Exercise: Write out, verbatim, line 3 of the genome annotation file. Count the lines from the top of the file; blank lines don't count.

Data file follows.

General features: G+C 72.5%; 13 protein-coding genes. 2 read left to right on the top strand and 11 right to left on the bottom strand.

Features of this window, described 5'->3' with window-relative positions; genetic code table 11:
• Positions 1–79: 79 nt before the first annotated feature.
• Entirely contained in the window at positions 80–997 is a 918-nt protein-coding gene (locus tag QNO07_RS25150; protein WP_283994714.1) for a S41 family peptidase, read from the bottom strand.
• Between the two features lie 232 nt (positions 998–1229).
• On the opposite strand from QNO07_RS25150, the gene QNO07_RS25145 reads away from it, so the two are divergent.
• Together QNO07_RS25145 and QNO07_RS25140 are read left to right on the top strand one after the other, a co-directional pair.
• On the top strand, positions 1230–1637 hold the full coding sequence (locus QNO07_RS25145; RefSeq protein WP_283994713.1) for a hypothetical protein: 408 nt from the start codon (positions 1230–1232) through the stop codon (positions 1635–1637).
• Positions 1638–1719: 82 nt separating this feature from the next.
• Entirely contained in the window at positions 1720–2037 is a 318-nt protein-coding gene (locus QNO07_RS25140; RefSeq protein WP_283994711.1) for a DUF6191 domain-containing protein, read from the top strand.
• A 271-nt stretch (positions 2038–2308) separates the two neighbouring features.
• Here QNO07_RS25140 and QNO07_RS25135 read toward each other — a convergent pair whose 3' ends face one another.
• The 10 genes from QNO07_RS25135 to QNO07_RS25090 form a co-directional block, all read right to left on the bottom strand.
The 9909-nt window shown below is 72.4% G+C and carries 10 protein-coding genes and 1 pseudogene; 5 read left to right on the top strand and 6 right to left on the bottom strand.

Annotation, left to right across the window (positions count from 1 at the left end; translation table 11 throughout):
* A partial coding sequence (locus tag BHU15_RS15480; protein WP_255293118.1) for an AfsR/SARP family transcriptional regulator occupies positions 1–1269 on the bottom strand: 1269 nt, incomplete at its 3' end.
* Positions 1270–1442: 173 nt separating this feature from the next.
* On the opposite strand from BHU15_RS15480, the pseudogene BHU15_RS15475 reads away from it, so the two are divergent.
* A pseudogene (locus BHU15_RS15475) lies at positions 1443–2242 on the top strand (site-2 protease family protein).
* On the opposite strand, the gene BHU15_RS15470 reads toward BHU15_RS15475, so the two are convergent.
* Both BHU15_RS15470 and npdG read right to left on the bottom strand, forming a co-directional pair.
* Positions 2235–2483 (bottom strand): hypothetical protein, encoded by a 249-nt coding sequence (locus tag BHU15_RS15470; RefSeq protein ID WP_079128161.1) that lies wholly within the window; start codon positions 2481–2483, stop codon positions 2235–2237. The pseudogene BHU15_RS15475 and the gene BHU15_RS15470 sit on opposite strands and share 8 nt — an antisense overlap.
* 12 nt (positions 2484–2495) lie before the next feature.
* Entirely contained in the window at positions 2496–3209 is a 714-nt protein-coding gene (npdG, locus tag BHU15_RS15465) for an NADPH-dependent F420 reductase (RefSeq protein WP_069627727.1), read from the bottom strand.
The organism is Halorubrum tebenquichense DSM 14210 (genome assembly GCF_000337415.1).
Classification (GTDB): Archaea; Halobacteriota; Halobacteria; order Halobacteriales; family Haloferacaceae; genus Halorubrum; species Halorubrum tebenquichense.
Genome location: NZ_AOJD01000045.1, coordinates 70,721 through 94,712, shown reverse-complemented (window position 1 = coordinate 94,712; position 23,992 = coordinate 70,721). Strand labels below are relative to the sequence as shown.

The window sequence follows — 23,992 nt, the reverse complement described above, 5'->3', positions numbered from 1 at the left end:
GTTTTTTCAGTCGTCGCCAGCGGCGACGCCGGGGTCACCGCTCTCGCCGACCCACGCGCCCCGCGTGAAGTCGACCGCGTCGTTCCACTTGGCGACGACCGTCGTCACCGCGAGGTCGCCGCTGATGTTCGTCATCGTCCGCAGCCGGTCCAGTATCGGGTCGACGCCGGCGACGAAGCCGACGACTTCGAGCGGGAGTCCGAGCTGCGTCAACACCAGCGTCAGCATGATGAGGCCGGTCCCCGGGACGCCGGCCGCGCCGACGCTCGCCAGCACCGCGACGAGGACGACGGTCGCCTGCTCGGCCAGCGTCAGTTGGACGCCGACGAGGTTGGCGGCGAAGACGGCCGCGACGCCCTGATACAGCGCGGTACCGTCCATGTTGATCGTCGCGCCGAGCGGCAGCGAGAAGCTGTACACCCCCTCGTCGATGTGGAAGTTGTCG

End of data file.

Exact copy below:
• Positions 1–79: 79 nt before the first annotated feature.